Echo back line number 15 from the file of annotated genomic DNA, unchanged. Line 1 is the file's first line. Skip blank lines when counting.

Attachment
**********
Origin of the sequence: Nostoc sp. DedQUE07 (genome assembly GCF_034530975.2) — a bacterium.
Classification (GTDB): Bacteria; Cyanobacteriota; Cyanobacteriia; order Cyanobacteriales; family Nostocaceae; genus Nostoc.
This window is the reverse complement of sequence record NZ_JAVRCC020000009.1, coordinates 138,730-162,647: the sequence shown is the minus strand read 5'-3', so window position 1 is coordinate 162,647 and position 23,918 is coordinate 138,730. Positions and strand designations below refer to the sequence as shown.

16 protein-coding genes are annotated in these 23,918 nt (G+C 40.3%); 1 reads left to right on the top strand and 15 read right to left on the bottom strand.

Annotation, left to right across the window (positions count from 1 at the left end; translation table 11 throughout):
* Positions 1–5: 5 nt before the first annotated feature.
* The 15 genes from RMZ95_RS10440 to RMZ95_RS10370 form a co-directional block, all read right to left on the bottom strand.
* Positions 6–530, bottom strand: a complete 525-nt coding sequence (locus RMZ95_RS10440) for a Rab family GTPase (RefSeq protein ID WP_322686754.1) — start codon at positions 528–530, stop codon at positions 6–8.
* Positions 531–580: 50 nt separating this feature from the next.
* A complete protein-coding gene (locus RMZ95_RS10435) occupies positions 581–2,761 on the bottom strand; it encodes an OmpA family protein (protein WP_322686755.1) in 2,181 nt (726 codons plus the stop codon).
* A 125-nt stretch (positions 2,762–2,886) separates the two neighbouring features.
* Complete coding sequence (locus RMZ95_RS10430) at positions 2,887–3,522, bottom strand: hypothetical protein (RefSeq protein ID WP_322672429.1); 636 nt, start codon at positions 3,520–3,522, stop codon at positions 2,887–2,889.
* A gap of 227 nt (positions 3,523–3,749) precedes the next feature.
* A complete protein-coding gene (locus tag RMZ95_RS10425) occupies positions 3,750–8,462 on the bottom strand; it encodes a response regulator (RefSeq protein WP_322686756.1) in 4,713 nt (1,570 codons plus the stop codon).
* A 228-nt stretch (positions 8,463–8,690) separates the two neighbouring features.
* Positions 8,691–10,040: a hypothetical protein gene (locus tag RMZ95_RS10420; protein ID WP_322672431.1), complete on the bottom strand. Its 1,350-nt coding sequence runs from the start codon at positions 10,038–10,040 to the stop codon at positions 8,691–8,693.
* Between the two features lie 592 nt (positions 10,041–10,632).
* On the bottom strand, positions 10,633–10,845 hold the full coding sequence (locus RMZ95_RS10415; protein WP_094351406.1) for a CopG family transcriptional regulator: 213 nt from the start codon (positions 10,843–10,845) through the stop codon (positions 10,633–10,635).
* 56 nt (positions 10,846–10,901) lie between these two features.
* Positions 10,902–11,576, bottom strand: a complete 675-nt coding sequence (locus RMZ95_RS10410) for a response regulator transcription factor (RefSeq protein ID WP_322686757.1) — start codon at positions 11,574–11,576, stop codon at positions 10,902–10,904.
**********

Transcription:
* A 228-nt stretch (positions 8,463–8,690) separates the two neighbouring features.